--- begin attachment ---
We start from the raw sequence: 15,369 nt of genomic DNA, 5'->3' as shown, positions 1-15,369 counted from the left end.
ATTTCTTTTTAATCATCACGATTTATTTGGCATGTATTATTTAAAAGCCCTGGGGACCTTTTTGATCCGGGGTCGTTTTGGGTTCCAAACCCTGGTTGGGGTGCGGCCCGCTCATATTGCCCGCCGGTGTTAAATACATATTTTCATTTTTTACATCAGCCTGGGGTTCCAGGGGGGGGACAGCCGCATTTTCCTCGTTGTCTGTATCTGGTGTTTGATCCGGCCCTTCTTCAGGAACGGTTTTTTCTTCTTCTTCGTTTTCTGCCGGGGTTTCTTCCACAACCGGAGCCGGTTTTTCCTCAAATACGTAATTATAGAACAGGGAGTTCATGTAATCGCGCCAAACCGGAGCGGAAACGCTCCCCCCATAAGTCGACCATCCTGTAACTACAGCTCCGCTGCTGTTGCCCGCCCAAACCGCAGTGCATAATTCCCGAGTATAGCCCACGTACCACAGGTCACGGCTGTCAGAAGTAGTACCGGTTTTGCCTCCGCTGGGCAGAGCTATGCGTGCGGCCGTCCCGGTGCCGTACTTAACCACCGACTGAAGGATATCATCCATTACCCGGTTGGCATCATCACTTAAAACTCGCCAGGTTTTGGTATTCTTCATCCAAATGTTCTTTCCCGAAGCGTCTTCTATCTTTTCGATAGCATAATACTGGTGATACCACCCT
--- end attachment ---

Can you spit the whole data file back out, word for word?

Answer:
We start from the raw sequence: 15,369 nt of genomic DNA, 5'->3' as shown, positions 1-15,369 counted from the left end.
ATTTCTTTTTAATCATCACGATTTATTTGGCATGTATTATTTAAAAGCCCTGGGGACCTTTTTGATCCGGGGTCGTTTTGGGTTCCAAACCCTGGTTGGGGTGCGGCCCGCTCATATTGCCCGCCGGTGTTAAATACATATTTTCATTTTTTACATCAGCCTGGGGTTCCAGGGGGGGGACAGCCGCATTTTCCTCGTTGTCTGTATCTGGTGTTTGATCCGGCCCTTCTTCAGGAACGGTTTTTTCTTCTTCTTCGTTTTCTGCCGGGGTTTCTTCCACAACCGGAGCCGGTTTTTCCTCAAATACGTAATTATAGAACAGGGAGTTCATGTAATCGCGCCAAACCGGAGCGGAAACGCTCCCCCCATAAGTCGACCATCCTGTAACTACAGCTCCGCTGCTGTTGCCCGCCCAAACCGCAGTGCATAATTCCCGAGTATAGCCCACGTACCACAGGTCACGGCTGTCAGAAGTAGTACCGGTTTTGCCTCCGCTGGGCAGAGCTATGCGTGCGGCCGTCCCGGTGCCGTACTTAACCACCGACTGAAGGATATCATCCATTACCCGGTTGGCATCATCACTTAAAACTCGCCAGGTTTTGGTATTCTTCATCCAAATGTTCTTTCCCGAAGCGTCTTCTATCTTTTCGATAGCATAATACTGGTGATACCACCCT